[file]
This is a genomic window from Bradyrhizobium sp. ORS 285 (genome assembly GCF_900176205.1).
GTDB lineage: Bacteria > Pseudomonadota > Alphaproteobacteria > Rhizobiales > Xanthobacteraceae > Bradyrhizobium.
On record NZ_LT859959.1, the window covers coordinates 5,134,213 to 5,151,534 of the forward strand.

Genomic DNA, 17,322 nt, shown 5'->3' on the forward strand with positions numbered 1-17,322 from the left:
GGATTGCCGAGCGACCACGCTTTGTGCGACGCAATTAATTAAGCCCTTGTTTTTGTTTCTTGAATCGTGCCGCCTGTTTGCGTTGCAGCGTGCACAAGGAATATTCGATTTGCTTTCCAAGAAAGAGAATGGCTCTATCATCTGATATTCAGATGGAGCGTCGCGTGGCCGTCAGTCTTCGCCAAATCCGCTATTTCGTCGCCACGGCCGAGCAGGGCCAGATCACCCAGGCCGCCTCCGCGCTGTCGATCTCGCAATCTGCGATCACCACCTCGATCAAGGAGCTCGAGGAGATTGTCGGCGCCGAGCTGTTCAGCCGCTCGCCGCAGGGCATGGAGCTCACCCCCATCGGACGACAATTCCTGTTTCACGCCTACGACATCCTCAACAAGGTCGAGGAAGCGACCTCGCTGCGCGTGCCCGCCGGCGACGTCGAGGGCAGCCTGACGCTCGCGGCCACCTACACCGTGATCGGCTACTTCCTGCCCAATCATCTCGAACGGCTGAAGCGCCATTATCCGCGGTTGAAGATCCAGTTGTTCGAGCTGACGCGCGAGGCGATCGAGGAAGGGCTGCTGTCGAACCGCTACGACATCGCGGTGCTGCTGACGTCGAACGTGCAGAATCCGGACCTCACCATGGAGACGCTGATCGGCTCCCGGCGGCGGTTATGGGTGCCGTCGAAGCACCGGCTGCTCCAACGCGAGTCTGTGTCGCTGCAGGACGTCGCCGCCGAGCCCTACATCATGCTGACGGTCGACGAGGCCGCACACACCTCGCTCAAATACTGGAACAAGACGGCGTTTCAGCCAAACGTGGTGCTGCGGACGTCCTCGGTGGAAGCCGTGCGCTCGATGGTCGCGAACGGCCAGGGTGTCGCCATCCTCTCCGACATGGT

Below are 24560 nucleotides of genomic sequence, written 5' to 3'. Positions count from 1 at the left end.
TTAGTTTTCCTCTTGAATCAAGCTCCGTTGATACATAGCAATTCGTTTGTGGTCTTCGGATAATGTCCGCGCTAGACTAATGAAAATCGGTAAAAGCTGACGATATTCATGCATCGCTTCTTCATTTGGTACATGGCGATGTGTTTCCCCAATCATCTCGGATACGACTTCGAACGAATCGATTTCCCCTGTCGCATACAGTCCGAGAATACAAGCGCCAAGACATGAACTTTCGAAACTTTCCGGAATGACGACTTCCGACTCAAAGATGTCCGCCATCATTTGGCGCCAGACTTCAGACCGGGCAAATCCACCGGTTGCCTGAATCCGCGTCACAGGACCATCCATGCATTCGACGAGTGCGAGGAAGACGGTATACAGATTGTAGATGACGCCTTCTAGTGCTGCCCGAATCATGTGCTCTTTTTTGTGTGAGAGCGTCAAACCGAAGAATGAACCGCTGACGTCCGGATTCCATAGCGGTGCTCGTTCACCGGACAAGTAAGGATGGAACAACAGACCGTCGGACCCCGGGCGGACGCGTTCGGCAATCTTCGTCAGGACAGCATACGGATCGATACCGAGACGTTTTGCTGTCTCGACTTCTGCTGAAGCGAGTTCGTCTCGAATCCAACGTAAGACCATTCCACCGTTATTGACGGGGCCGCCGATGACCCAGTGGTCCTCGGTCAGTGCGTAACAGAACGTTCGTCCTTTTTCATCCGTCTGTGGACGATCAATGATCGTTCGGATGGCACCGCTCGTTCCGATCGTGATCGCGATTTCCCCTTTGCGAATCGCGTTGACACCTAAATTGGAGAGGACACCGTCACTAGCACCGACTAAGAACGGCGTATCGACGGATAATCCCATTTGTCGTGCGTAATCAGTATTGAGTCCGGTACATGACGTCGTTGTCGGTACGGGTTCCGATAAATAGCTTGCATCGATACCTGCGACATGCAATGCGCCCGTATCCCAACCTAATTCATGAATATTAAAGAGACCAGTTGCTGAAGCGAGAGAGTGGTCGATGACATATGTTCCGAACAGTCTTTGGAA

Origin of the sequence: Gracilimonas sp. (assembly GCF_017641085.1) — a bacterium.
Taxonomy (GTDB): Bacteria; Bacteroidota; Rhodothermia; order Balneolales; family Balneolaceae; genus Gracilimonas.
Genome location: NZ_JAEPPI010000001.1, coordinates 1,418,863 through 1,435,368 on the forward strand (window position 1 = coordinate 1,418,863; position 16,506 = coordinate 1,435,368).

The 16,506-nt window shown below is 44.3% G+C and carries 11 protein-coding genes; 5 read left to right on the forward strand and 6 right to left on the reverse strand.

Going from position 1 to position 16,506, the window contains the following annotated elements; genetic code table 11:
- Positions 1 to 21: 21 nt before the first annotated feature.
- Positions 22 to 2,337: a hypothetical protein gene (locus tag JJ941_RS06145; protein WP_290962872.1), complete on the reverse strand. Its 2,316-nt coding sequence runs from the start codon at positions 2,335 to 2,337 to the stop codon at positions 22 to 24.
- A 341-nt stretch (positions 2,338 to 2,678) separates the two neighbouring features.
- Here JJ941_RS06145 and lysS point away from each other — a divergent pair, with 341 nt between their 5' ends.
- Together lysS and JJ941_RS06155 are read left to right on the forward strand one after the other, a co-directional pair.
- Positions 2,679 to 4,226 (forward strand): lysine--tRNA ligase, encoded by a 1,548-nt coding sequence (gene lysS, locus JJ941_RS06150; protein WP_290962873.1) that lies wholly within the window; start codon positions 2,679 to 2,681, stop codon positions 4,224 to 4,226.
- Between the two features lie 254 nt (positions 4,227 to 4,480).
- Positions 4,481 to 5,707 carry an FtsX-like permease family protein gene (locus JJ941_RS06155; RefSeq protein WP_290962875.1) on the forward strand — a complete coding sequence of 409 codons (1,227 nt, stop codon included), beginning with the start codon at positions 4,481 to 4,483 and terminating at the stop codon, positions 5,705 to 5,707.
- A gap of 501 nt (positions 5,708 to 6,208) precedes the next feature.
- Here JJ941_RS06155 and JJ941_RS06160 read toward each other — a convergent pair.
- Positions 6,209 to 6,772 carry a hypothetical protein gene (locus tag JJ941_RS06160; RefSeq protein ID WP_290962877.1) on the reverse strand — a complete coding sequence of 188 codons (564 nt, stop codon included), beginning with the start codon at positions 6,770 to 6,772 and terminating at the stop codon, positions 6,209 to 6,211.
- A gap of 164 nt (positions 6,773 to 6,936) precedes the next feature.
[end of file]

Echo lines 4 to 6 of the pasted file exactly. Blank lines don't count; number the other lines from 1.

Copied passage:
Genomic DNA, 17,322 nt, shown 5'->3' on the forward strand with positions numbered 1-17,322 from the left:
GGATTGCCGAGCGACCACGCTTTGTGCGACGCAATTAATTAAGCCCTTGTTTTTGTTTCTTGAATCGTGCCGCCTGTTTGCGTTGCAGCGTGCACAAGGAATATTCGATTTGCTTTCCAAGAAAGAGAATGGCTCTATCATCTGATATTCAGATGGAGCGTCGCGTGGCCGTCAGTCTTCGCCAAATCCGCTATTTCGTCGCCACGGCCGAGCAGGGCCAGATCACCCAGGCCGCCTCCGCGCTGTCGATCTCGCAATCTGCGATCACCACCTCGATCAAGGAGCTCGAGGAGATTGTCGGCGCCGAGCTGTTCAGCCGCTCGCCGCAGGGCATGGAGCTCACCCCCATCGGACGACAATTCCTGTTTCACGCCTACGACATCCTCAACAAGGTCGAGGAAGCGACCTCGCTGCGCGTGCCCGCCGGCGACGTCGAGGGCAGCCTGACGCTCGCGGCCACCTACACCGTGATCGGCTACTTCCTGCCCAATCATCTCGAACGGCTGAAGCGCCATTATCCGCGGTTGAAGATCCAGTTGTTCGAGCTGACGCGCGAGGCGATCGAGGAAGGGCTGCTGTCGAACCGCTACGACATCGCGGTGCTGCTGACGTCGAACGTGCAGAATCCGGACCTCACCATGGAGACGCTGATCGGCTCCCGGCGGCGGTTATGGGTGCCGTCGAAGCACCGGCTGCTCCAACGCGAGTCTGTGTCGCTGCAGGACGTCGCCGCCGAGCCCTACATCATGCTGACGGTCGACGAGGCCGCACACACCTCGCTCAAATACTGGAACAAGACGGCGTTTCAGCCAAACGTGGTGCTGCGGACGTCCTCGGTGGAAGCCGTGCGCTCGATGGTCGCGAACGGCCAGGGTGTCGCCATCCTCTCCGACATGGT

Below are 24560 nucleotides of genomic sequence, written 5' to 3'. Positions count from 1 at the left end.